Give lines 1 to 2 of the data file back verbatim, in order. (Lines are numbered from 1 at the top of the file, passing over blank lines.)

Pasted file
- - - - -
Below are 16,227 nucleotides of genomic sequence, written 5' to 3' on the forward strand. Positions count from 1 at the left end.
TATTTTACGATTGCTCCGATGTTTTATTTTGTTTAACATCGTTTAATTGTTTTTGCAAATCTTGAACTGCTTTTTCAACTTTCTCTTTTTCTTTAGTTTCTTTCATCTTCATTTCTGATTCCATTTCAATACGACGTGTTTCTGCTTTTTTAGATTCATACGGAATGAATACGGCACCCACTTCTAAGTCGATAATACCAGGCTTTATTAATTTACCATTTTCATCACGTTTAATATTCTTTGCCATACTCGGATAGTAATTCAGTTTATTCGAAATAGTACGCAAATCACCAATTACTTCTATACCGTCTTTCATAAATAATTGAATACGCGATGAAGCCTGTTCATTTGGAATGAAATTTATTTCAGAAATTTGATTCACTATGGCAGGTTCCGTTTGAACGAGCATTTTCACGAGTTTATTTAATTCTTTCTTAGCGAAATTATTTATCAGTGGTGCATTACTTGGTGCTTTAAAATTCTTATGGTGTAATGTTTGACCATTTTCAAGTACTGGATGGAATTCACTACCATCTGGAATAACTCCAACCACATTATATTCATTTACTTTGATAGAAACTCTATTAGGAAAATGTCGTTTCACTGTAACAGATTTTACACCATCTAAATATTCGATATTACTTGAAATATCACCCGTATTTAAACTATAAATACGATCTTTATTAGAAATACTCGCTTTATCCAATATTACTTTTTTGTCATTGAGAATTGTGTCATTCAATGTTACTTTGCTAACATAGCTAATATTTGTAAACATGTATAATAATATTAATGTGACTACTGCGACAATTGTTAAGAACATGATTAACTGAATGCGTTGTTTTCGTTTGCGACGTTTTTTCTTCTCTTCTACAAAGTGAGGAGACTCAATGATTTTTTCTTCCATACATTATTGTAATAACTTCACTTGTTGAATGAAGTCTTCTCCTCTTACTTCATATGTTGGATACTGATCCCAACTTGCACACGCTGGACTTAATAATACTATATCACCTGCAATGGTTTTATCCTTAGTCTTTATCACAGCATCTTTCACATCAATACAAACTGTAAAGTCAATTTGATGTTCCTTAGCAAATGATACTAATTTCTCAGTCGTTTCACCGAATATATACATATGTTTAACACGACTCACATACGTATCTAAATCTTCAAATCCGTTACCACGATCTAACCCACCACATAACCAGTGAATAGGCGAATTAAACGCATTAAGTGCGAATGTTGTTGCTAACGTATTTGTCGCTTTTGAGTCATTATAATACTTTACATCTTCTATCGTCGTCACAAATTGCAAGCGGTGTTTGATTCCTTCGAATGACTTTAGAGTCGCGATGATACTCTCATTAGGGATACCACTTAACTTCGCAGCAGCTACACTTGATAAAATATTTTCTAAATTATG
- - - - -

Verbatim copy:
Below are 16,227 nucleotides of genomic sequence, written 5' to 3' on the forward strand. Positions count from 1 at the left end.
TATTTTACGATTGCTCCGATGTTTTATTTTGTTTAACATCGTTTAATTGTTTTTGCAAATCTTGAACTGCTTTTTCAACTTTCTCTTTTTCTTTAGTTTCTTTCATCTTCATTTCTGATTCCATTTCAATACGACGTGTTTCTGCTTTTTTAGATTCATACGGAATGAATACGGCACCCACTTCTAAGTCGATAATACCAGGCTTTATTAATTTACCATTTTCATCACGTTTAATATTCTTTGCCATACTCGGATAGTAATTCAGTTTATTCGAAATAGTACGCAAATCACCAATTACTTCTATACCGTCTTTCATAAATAATTGAATACGCGATGAAGCCTGTTCATTTGGAATGAAATTTATTTCAGAAATTTGATTCACTATGGCAGGTTCCGTTTGAACGAGCATTTTCACGAGTTTATTTAATTCTTTCTTAGCGAAATTATTTATCAGTGGTGCATTACTTGGTGCTTTAAAATTCTTATGGTGTAATGTTTGACCATTTTCAAGTACTGGATGGAATTCACTACCATCTGGAATAACTCCAACCACATTATATTCATTTACTTTGATAGAAACTCTATTAGGAAAATGTCGTTTCACTGTAACAGATTTTACACCATCTAAATATTCGATATTACTTGAAATATCACCCGTATTTAAACTATAAATACGATCTTTATTAGAAATACTCGCTTTATCCAATATTACTTTTTTGTCATTGAGAATTGTGTCATTCAATGTTACTTTGCTAACATAGCTAATATTTGTAAACATGTATAATAATATTAATGTGACTACTGCGACAATTGTTAAGAACATGATTAACTGAATGCGTTGTTTTCGTTTGCGACGTTTTTTCTTCTCTTCTACAAAGTGAGGAGACTCAATGATTTTTTCTTCCATACATTATTGTAATAACTTCACTTGTTGAATGAAGTCTTCTCCTCTTACTTCATATGTTGGATACTGATCCCAACTTGCACACGCTGGACTTAATAATACTATATCACCTGCAATGGTTTTATCCTTAGTCTTTATCACAGCATCTTTCACATCAATACAAACTGTAAAGTCAATTTGATGTTCCTTAGCAAATGATACTAATTTCTCAGTCGTTTCACCGAATATATACATATGTTTAACACGACTCACATACGTATCTAAATCTTCAAATCCGTTACCACGATCTAACCCACCACATAACCAGTGAATAGGCGAATTAAACGCATTAAGTGCGAATGTTGTTGCTAACGTATTTGTCGCTTTTGAGTCATTATAATACTTTACATCTTCTATCGTCGTCACAAATTGCAAGCGGTGTTTGATTCCTTCGAATGACTTTAGAGTCGCGATGATACTCTCATTAGGGATACCACTTAACTTCGCAGCAGCTACACTTGATAAAATATTTTCTAAATTATG